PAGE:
In the electronic age many technological developments deal with the special way information is presented to a user. Examples are user interfaces of cars, telephones, medical apparatuses etc. Generally presentation of information in the sense of Art. 52(2)(d) EPC is excluded from patentability. However, this does not necessarily mean that user interfaces are not accessible to patent protection.
With the revised Guidlines for Examination the EPO provides a clarified approach for the assesment of patentability of User Interfaces: During the assessment of inventive step, features related to the presentation of information are analyzed to determine if, in the context of the invention, they contribute to producing a technical effect serving a technical purpose. If they do not, they are disregarded from the assessment of patentability.
A feature defining a presentation of information produces a technical effect if it “credibly” assists the user in performing a technical task by means of a continued and/or guided human-machine interaction process. Such a technical effect is considered “credibly achieved” if the assistance to the user in performing the technical task is objectively, reliably and causally linked to the feature. This would not be the case if the alleged effect depends on subjective interests or preferences of the user.
The EPO categorizes the presentation of information into two categories (i) the cognitive content of the information presented, i.e. defining "what" is presented and (ii) the manner in which the information is presented, i.e. defining "how" the information is presented.
If the cognitive content, i.e. the “what” of the information presented to the user relates to an internal state prevailing in a technical system and enables the user to properly operate this technical system, . i.e. in case the displayed information is “technical information” which credibly enables the user to properly operate the underlying technical system, it has a technical effect.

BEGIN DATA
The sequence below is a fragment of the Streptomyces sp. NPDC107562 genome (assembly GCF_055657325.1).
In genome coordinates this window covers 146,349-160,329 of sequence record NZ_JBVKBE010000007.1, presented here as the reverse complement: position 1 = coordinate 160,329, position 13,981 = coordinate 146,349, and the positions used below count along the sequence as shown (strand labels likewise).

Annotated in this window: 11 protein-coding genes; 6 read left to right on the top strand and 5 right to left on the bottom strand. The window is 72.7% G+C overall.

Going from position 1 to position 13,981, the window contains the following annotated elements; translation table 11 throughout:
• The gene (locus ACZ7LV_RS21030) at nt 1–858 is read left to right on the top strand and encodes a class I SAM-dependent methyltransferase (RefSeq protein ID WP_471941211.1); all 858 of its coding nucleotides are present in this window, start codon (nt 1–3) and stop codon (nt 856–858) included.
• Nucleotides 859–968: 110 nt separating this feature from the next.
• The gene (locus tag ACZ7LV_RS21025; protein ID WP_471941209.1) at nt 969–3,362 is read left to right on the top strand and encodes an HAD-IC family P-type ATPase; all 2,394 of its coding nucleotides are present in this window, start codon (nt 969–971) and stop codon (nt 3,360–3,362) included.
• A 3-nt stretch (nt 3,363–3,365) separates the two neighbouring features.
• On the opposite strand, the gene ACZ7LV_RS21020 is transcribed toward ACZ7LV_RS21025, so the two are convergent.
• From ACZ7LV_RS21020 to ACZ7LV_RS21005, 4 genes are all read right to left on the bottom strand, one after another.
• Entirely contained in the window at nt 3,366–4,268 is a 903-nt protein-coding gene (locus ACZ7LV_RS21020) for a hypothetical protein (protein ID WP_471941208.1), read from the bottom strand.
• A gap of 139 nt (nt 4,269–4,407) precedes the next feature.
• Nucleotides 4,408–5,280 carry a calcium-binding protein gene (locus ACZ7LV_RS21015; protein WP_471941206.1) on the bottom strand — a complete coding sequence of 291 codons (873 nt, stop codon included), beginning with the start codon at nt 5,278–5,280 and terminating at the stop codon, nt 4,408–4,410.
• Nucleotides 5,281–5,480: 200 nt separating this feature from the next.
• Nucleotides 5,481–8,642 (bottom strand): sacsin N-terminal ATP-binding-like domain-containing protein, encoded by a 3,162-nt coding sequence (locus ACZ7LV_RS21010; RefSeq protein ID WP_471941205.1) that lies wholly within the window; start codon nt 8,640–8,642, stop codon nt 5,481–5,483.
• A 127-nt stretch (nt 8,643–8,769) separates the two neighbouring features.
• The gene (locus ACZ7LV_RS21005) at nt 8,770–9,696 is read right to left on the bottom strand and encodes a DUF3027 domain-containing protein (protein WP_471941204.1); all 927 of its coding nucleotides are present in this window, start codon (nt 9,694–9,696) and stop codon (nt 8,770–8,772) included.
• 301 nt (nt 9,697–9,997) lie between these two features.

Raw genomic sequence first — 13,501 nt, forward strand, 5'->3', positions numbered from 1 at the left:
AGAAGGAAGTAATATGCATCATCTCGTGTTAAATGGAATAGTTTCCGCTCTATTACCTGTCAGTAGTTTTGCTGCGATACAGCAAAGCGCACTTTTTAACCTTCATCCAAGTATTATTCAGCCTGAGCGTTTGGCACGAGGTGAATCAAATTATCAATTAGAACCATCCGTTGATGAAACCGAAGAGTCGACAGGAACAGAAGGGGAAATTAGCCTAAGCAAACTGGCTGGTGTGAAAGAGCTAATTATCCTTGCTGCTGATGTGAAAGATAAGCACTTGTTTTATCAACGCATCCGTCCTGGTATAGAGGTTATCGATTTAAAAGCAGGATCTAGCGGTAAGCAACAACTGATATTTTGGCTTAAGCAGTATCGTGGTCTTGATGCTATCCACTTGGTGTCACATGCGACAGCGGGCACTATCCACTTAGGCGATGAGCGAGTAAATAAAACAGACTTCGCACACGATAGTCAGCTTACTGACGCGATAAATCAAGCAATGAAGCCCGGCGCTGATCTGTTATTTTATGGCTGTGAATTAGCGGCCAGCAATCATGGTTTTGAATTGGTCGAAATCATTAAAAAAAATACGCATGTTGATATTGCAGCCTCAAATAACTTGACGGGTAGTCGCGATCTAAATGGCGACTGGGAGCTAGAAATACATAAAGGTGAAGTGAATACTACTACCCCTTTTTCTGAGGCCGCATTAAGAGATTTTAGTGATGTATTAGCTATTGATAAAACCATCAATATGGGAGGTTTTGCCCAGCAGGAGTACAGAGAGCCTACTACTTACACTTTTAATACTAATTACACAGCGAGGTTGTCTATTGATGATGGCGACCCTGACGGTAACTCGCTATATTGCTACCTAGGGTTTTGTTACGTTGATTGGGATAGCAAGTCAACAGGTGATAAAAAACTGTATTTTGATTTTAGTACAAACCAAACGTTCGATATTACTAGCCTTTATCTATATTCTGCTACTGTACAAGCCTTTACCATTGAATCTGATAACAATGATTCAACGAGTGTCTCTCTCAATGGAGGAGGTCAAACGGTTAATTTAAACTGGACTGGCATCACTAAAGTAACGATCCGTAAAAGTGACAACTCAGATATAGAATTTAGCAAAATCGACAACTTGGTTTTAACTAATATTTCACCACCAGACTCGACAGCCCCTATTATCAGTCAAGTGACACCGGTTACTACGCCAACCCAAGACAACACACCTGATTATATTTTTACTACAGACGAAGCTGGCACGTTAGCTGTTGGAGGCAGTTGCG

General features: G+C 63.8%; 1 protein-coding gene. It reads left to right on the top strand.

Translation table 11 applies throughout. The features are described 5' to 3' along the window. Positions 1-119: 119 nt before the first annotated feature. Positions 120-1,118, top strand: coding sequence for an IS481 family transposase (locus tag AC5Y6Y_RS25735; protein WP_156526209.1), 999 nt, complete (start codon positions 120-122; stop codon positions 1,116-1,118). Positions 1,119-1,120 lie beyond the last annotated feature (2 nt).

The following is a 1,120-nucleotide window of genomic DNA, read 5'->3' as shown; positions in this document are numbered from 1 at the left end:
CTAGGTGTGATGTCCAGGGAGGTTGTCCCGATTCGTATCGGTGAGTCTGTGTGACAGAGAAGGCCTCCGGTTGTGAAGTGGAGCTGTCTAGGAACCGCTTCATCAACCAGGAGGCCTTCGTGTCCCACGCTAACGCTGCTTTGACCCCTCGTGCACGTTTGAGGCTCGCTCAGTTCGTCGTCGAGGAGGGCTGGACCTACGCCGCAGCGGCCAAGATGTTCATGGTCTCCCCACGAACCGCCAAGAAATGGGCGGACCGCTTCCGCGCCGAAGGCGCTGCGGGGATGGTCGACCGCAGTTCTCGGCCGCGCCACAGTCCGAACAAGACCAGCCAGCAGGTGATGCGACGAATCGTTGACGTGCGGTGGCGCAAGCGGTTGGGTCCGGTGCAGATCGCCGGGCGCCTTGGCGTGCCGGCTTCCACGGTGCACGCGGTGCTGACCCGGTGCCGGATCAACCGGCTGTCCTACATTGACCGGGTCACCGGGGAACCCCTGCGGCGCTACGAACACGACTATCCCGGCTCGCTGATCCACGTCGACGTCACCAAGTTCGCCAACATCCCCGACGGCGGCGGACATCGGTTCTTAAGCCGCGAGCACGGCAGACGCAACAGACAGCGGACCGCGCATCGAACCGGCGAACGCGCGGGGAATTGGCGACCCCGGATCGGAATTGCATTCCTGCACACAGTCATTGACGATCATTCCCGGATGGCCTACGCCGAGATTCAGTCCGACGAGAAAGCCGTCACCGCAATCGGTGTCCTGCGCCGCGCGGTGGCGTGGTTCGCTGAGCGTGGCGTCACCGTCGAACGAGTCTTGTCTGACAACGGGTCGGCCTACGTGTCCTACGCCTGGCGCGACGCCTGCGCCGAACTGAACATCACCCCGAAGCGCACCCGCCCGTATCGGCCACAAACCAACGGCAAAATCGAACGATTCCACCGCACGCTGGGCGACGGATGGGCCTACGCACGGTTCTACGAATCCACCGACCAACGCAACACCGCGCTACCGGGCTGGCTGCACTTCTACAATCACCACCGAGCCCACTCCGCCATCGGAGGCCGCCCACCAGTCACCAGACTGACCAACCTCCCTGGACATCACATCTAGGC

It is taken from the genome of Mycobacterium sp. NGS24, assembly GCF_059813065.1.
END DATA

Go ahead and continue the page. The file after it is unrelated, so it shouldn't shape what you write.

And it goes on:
A feature regarding “how” information is presented typically specifies the form or arrangement in which, or the timing at which, information is conveyed to the user (e.g. on a screen). It has to be noted that features related to a visualization of information in a particular diagram or layout are normally not considered to make a technical contribution, even if the diagram or layout arguably conveys information in a way which a viewer may intuitively regard as particularly appealing, lucid or logical. Also, dealing with limited available screen space is part of designing presentations of information for human viewing and therefore not an indication of technicality per se.
When a manner of presenting information produces in the mind of the user an effect which does not depend on psychological or other subjective factors but on physical parameters which are based on human physiology and can be precisely defined, that effect may qualify as a technical effect.